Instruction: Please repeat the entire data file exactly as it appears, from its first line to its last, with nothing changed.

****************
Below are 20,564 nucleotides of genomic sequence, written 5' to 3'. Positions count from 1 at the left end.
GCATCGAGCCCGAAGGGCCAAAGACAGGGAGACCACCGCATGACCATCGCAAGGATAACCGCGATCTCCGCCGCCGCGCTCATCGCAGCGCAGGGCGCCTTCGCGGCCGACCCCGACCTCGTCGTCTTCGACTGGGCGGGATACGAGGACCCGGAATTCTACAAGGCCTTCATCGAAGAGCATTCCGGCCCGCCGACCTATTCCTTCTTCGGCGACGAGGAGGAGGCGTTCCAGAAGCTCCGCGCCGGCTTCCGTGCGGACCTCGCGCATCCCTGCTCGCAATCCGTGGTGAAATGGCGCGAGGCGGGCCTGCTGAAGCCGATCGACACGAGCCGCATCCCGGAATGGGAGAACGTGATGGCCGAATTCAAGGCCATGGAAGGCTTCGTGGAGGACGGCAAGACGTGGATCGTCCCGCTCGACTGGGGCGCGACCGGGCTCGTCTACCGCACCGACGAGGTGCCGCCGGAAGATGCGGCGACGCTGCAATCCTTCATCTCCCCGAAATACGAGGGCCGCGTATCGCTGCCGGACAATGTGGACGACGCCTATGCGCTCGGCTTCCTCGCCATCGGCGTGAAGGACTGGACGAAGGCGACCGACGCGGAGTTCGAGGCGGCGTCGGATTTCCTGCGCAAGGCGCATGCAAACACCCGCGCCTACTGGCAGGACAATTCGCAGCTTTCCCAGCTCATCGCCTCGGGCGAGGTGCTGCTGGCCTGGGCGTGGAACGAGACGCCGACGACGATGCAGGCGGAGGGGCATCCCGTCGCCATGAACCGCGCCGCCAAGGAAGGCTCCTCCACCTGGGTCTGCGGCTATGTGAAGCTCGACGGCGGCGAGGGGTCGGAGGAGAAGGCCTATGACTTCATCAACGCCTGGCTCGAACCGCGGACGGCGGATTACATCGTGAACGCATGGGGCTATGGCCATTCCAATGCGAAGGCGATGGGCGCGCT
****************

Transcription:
Below are 20,564 nucleotides of genomic sequence, written 5' to 3'. Positions count from 1 at the left end.
GCATCGAGCCCGAAGGGCCAAAGACAGGGAGACCACCGCATGACCATCGCAAGGATAACCGCGATCTCCGCCGCCGCGCTCATCGCAGCGCAGGGCGCCTTCGCGGCCGACCCCGACCTCGTCGTCTTCGACTGGGCGGGATACGAGGACCCGGAATTCTACAAGGCCTTCATCGAAGAGCATTCCGGCCCGCCGACCTATTCCTTCTTCGGCGACGAGGAGGAGGCGTTCCAGAAGCTCCGCGCCGGCTTCCGTGCGGACCTCGCGCATCCCTGCTCGCAATCCGTGGTGAAATGGCGCGAGGCGGGCCTGCTGAAGCCGATCGACACGAGCCGCATCCCGGAATGGGAGAACGTGATGGCCGAATTCAAGGCCATGGAAGGCTTCGTGGAGGACGGCAAGACGTGGATCGTCCCGCTCGACTGGGGCGCGACCGGGCTCGTCTACCGCACCGACGAGGTGCCGCCGGAAGATGCGGCGACGCTGCAATCCTTCATCTCCCCGAAATACGAGGGCCGCGTATCGCTGCCGGACAATGTGGACGACGCCTATGCGCTCGGCTTCCTCGCCATCGGCGTGAAGGACTGGACGAAGGCGACCGACGCGGAGTTCGAGGCGGCGTCGGATTTCCTGCGCAAGGCGCATGCAAACACCCGCGCCTACTGGCAGGACAATTCGCAGCTTTCCCAGCTCATCGCCTCGGGCGAGGTGCTGCTGGCCTGGGCGTGGAACGAGACGCCGACGACGATGCAGGCGGAGGGGCATCCCGTCGCCATGAACCGCGCCGCCAAGGAAGGCTCCTCCACCTGGGTCTGCGGCTATGTGAAGCTCGACGGCGGCGAGGGGTCGGAGGAGAAGGCCTATGACTTCATCAACGCCTGGCTCGAACCGCGGACGGCGGATTACATCGTGAACGCATGGGGCTATGGCCATTCCAATGCGAAGGCGATGGGCGCGCT